Bars, restaurants and hotels around the country have been asked by the Ministry of Tourism to ban smoking in their establishments, or at least designate non-smoking areas within their premises.
A directive issued by the Ministry of Tourism, dated June 2 and signed by Minister Thong Khon, is geared specifically to establishments that cater to tourists but has been issued to popular local spots such as beer gardens as well.
According to the document, the suggested smoking ban is not only an effort to promote healthier living but to protect the environment and reduce poverty as well.
Sam Chanren, deputy director of Phnom Penh’s department of tourism, said that tourists will feel safer coming to Cambodia with the smoking ban.
“Smoking cigarettes, on the surface, looks like a small matter, but in fact, it is a big matter,” he said. “Entertainment clubs in some countries had fires caused by smoking, like in Spain. Then tourism numbers drop.”
Although not enforceable by law, Mr Chanren believes that the directive will help improve tourism countrywide.
“The directive will not punish anyone who breaks it, but it is the first step. In the next step, the inner-ministries would discuss about a punishment,” he said.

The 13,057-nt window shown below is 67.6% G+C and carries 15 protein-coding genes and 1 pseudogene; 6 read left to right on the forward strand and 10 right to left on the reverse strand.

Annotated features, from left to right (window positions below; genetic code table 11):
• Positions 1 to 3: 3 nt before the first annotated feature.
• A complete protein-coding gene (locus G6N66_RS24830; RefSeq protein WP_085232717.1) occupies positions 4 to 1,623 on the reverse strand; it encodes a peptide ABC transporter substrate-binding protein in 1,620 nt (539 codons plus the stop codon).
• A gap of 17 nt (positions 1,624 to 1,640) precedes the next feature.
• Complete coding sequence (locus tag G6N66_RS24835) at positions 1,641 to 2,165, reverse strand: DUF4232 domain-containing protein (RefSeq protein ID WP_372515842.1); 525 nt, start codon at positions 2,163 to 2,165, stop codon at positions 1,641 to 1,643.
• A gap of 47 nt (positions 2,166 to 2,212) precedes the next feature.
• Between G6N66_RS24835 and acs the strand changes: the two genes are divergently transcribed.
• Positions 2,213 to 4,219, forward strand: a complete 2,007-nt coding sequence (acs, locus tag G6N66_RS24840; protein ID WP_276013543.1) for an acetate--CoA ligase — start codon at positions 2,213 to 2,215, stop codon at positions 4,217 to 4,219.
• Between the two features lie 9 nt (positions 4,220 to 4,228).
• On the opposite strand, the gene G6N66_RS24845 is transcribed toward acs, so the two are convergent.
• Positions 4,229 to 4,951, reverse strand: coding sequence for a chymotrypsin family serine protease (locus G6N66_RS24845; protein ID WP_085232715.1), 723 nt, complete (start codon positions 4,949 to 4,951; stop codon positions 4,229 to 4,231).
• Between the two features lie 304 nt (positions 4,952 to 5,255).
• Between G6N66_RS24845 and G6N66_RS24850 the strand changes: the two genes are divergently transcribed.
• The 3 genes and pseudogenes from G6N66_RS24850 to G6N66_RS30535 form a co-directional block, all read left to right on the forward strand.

The directive, forwarded to NGOs, businesses and other government bodies, also calls for a smoking ban in government offices and the general workplace.
If banning smoking is too difficult, the “Directive on No Smoking at Workplaces and Tourism Business Establishments” also suggests that businesses designate smoking and non-smoking areas “if it is a customer’s need.”
Ho Vandy, co-chair of the state-private sector Tourism Working Group, said that he thought the directive was a positive step forward for the tourism sector, having heard smoking complaints in the past.
“I do appreciate it. Around the world, they have a smoking room,” he said. “It is like the airports. I have heard people say ‘Oh, when I go to the airport and [wait outside the arrivals lounge to welcome people]…I have to breath in smoke.’ This is a bad thing.”
Benjamin Legrand, manager of the popular riverside restaurant the FCC, said he had not heard of the directive. He added that though smoking is allowed in his restaurant, he rarely gets a complaint from non-smokers.
“I will get a complaint maybe once every 2,500 customers,” he said. “It is a little different here since it is open-air, so I would think about it if it were not.”
Next month, a sub-decree banning tobacco advertisements will come into force, outlawing tobacco products from being placed on billboards, and in print-media advertisements.